Art historians question $13 million Rubens

  • July 11, 2010 18:29

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Sir Peter Paul Rubens (Siegen, Westphalia 1577-1640 Antwerp) Portrait of a commander, three-quarter-length, being dressed for battle, brought £9,001,250 ($13,654,896) at Christie's London.

From Althorp, the family home of Diana, Princess of Wales, 775 items were sold at Christie's in London last week for £21m. The top lot was Portrait of a Commander Being Dressed for Battle, by Sir Peter Paul Rubens, which reached £9m ($13 million), the second highest price paid for a work by the Flemish master and just over its low estimate.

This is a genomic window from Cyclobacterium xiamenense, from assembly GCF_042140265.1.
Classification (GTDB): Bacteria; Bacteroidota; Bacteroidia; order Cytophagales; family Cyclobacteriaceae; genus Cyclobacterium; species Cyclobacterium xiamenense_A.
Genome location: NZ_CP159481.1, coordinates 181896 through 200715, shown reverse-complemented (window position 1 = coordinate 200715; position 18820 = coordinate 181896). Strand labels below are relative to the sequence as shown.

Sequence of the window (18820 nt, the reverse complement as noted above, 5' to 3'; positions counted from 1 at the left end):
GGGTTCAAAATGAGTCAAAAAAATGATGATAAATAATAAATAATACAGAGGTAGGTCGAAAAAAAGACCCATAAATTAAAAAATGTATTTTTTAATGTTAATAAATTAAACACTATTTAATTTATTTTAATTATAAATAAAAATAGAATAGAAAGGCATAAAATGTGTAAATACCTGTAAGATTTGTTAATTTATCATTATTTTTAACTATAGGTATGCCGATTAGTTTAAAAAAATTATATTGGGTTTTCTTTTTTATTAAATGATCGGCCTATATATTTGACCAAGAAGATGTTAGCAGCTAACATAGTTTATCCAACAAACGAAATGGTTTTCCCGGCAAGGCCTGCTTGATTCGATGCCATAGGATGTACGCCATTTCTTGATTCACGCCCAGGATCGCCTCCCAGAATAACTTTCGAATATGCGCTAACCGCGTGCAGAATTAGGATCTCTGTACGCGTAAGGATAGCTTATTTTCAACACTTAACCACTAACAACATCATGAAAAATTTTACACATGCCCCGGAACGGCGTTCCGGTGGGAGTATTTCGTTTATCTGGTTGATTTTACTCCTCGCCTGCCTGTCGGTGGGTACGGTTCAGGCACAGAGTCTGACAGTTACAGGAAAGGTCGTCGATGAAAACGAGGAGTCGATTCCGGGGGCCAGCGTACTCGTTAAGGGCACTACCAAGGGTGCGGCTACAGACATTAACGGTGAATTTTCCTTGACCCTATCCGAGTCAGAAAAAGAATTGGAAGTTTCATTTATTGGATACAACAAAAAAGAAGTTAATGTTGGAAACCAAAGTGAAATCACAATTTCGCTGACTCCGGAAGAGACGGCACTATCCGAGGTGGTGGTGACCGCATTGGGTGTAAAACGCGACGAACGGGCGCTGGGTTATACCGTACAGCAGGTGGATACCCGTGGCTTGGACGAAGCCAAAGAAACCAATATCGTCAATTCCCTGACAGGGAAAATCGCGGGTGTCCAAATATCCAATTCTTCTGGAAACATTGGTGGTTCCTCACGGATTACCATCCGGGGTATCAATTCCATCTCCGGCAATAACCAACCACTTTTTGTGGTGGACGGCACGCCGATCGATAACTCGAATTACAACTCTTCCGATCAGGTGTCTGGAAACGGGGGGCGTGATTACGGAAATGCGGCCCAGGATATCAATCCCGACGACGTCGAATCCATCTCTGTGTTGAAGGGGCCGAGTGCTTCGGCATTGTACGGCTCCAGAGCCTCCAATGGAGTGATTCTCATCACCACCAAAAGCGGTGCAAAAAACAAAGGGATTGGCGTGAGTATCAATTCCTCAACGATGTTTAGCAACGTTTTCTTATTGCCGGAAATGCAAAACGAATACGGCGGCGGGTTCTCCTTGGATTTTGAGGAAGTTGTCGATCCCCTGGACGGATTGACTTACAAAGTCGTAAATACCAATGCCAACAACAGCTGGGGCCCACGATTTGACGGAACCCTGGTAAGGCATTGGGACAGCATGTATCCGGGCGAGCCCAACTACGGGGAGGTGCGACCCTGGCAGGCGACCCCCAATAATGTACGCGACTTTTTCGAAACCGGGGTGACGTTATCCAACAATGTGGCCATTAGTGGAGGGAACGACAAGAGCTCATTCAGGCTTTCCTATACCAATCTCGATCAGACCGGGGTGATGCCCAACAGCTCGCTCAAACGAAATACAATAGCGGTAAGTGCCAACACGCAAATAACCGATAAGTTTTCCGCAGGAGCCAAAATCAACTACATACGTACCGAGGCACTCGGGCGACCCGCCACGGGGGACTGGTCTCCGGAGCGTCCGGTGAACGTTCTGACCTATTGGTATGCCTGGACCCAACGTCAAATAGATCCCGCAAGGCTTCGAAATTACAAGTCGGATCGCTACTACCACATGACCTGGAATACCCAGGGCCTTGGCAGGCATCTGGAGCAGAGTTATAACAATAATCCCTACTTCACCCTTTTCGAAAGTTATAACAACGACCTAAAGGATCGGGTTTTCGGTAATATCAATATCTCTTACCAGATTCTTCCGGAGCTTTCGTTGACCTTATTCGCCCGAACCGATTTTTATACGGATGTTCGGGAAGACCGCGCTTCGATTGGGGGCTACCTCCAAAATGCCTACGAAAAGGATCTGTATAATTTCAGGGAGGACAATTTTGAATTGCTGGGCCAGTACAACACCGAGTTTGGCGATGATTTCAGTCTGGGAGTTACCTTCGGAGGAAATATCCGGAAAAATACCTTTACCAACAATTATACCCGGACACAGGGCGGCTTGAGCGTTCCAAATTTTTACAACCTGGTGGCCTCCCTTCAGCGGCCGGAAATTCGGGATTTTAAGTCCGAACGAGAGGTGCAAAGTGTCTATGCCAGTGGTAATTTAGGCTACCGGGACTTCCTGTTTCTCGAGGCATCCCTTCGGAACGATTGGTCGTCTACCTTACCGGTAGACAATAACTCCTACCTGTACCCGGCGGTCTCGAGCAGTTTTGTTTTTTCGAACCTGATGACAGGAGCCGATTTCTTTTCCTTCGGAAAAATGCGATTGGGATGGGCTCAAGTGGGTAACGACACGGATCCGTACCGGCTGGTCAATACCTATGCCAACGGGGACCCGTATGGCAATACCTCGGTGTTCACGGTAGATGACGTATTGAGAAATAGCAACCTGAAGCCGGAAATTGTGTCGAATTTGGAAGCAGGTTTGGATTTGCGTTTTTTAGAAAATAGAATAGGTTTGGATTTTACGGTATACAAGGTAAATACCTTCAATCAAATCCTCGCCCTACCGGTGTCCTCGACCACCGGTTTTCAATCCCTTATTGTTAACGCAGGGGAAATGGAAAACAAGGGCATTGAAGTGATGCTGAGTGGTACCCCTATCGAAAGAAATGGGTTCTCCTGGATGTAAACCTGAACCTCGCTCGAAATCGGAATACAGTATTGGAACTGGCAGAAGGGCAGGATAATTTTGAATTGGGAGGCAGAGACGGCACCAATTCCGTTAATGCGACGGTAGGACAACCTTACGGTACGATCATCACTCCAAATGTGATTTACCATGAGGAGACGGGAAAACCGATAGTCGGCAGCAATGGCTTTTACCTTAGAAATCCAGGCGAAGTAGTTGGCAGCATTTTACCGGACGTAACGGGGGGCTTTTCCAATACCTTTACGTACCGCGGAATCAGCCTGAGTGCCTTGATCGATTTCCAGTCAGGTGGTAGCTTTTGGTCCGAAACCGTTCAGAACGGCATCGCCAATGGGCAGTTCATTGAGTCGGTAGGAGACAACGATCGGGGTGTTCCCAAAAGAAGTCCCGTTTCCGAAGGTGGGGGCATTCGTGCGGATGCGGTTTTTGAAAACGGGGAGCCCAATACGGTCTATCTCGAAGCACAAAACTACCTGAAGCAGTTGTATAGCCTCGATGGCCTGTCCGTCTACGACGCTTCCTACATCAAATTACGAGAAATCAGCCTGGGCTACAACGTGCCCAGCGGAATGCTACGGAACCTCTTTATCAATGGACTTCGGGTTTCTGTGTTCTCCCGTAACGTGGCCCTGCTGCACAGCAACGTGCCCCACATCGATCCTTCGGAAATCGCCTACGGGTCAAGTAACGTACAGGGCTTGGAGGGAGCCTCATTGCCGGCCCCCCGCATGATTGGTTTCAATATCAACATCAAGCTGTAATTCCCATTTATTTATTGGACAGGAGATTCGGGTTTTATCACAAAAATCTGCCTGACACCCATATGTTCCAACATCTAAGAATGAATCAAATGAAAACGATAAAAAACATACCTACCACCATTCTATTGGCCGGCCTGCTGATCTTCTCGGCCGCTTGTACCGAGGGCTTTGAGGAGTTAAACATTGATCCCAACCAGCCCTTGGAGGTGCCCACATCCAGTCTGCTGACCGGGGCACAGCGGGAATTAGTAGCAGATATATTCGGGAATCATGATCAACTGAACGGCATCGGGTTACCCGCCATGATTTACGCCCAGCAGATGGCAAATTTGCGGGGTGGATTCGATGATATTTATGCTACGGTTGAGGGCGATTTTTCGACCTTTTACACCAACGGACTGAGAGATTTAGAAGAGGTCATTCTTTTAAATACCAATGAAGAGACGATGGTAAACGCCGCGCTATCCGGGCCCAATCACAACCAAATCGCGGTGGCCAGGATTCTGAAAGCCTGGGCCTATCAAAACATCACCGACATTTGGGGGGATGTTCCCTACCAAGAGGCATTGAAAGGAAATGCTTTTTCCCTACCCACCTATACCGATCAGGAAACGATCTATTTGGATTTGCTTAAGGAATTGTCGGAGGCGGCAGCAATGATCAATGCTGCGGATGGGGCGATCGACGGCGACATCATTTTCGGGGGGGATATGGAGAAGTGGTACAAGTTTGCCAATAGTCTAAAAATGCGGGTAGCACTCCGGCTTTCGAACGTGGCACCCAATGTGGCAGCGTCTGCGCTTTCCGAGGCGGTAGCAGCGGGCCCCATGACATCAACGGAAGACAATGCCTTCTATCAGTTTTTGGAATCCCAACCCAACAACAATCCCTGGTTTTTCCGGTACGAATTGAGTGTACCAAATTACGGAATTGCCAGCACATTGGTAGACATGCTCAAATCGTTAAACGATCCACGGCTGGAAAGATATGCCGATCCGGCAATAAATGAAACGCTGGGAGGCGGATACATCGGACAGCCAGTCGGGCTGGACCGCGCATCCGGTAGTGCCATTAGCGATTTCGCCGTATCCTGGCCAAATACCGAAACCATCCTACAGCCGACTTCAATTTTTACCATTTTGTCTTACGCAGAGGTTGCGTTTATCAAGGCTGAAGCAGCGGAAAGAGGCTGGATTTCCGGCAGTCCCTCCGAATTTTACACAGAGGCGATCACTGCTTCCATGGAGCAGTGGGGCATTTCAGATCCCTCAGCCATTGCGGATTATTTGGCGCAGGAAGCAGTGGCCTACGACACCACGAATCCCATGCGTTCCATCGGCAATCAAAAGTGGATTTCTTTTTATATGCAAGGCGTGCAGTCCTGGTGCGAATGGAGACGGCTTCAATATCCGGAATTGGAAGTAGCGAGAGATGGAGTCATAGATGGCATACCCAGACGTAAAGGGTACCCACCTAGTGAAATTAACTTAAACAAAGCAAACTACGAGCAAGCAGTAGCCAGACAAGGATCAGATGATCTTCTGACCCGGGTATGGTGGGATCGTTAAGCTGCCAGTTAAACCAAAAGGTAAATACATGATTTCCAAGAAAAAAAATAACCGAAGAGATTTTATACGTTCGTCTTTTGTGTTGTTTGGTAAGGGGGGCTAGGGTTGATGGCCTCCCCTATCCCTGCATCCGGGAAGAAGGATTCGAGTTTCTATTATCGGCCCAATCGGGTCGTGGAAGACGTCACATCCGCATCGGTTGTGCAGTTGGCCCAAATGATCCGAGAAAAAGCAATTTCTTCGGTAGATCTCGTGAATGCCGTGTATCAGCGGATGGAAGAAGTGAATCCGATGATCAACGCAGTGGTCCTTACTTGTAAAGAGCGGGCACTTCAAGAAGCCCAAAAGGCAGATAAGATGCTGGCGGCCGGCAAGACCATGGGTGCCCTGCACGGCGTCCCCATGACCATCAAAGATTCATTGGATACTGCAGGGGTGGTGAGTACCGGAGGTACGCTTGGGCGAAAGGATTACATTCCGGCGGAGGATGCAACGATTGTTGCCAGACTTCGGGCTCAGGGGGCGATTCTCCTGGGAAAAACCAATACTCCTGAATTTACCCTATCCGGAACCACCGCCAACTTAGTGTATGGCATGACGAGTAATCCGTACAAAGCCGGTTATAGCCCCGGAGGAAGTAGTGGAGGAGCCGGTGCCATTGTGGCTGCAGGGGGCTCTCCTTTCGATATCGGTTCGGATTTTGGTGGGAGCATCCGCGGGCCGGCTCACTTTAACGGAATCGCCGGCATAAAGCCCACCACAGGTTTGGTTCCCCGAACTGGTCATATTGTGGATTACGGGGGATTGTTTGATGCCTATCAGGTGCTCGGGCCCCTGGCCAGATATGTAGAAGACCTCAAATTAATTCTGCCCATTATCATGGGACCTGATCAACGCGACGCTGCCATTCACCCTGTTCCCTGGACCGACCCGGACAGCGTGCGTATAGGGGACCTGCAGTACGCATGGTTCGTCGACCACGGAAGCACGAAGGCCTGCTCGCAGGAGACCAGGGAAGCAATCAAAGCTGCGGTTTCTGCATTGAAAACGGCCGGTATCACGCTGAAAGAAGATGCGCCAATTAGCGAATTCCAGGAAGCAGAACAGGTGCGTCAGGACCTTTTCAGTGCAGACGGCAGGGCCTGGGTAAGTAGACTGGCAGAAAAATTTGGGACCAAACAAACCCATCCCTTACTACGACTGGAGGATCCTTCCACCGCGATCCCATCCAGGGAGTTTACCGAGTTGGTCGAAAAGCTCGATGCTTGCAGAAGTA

On Sunday, the UK's Independent cast a shadow on the Rubens with a report that Sotheby's had initially been offered the portrait for sale, but an unidentified outside consultant for the auction house would not confirm the provenance which was riddled with "possibly" ownerships.

Art historian Brian Sewell, who called it "an uncomfortable Rubens " was also among the experts fueling doubts about the attribution of the portrait.


Read more at Independent

Tags: european art

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